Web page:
My second post, “Suheir Hammad, ‘breaking poems’ (Cypher Books, 2008)” (in which I’ve included and edited my original breaking poems post is up at the Poetry Foundation blog. Here’s an excerpt:
And so for those American poets who doubt the existence or relevance of well-written political poetry in the USA, for those who think “political poetry” is just a post-9/11 fad, I would say to leave your comfy little academic and abstract circles and open your minds to poets coming out of communities of color, immigrant communities, multilingual communities, communities of working folk and families, these American poets’ communities, and see that “political poetry” has always existed, has always been necessary, has always been crafted and spoken and sang, has always served to educate, inspire, and mobilize its constituents.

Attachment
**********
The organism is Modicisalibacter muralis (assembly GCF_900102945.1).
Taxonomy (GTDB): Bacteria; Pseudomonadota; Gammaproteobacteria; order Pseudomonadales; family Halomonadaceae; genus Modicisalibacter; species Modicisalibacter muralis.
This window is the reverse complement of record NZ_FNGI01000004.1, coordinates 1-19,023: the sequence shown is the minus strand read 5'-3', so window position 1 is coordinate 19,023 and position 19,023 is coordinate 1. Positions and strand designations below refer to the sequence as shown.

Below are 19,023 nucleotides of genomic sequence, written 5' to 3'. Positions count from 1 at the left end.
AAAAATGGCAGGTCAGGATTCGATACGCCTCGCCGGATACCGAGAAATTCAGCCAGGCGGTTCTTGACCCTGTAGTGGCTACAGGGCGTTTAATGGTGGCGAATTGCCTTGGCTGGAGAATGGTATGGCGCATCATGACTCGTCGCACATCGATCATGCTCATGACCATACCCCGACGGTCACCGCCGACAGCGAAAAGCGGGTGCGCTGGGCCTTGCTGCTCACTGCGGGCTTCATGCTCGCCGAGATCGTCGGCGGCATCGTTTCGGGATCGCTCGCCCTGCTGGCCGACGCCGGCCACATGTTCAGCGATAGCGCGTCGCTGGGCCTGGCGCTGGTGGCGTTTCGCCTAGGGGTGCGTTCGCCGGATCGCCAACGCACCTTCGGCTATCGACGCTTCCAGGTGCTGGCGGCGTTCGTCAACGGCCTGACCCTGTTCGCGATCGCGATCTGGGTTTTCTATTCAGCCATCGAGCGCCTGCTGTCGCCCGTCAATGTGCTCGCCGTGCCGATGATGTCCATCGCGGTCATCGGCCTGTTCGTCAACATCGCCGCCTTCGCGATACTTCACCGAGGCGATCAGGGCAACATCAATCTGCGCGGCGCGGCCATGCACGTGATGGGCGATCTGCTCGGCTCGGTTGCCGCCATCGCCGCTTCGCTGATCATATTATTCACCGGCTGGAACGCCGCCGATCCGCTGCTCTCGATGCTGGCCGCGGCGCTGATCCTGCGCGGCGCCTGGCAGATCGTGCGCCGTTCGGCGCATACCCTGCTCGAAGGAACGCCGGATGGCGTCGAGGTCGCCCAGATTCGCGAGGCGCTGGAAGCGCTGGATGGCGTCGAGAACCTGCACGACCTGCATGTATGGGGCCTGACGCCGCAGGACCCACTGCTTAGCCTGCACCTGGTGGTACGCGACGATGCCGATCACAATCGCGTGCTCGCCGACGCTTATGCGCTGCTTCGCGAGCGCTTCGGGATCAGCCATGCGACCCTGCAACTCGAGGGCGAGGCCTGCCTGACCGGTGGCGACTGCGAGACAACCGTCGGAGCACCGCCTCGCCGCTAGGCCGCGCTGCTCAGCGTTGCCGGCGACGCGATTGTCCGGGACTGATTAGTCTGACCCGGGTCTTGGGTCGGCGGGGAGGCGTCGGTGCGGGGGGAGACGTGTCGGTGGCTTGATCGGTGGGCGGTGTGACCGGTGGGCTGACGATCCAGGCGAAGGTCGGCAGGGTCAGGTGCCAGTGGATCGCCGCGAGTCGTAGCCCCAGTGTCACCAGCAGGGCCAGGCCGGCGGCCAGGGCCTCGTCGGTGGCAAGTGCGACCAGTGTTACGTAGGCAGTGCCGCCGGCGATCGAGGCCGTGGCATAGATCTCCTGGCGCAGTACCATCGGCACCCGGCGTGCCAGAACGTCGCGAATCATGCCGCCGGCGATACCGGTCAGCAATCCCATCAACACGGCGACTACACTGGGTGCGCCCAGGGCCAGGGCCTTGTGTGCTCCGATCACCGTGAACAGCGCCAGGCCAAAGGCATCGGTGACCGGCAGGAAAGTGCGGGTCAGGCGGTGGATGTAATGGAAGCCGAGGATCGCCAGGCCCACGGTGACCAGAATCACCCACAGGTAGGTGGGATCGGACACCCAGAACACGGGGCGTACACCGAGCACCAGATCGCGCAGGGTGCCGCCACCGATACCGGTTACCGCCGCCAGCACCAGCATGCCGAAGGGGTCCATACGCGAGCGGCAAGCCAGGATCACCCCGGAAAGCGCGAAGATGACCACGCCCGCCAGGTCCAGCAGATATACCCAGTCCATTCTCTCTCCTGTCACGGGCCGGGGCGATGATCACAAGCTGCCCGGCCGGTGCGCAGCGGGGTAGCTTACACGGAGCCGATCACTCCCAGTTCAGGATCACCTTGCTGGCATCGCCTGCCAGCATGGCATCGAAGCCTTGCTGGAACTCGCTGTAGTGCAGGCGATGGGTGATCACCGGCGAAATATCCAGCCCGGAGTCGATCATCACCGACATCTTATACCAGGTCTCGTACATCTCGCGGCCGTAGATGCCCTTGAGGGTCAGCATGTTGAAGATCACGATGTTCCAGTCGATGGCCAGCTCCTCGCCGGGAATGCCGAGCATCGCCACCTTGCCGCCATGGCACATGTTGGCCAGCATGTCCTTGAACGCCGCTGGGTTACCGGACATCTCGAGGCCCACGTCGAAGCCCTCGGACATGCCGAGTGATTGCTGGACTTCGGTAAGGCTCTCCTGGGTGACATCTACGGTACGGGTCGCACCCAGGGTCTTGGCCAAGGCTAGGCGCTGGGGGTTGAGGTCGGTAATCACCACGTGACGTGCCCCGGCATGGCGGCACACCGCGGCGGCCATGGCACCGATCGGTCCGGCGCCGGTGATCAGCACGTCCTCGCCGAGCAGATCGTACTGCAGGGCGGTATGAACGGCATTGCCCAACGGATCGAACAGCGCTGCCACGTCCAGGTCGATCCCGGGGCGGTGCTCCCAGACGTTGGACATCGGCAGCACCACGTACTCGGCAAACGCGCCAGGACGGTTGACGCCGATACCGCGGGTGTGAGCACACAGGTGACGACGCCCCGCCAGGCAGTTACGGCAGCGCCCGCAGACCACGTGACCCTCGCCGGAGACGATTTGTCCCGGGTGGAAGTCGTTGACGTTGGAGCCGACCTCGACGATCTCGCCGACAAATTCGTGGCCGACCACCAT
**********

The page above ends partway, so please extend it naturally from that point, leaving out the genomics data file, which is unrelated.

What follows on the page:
My first post, “San Francisco Poet Al Robles (1930-2009)” is up on the Poetry Foundation blog. Here is an excerpt:
Al Robles was an activist, at the forefront of the movement to stop the demolition of the I-Hotel, which housed elderly and low income tenants, many of whom we’ve come to know as the “Manongs,” elder Filipino Americans, or Pinoys, who spent their youths as migrant labor in West Coast agriculture and canneries, and as US veterans who fought in WWII. He brought young activists and artists to Agbayani Village in Delano, a rural settlement of these Manongs, and to the WWII Japanese American internment camps at Tule Lake and Manzanar. He believed it was important for young activists and artists to see these places with their own eyes, to hear the stories of these places firsthand. Robles’s activism was closely tied to his poetic work; in fact, his activism and poetry were one and the same. He believed poets should bring themselves into the world.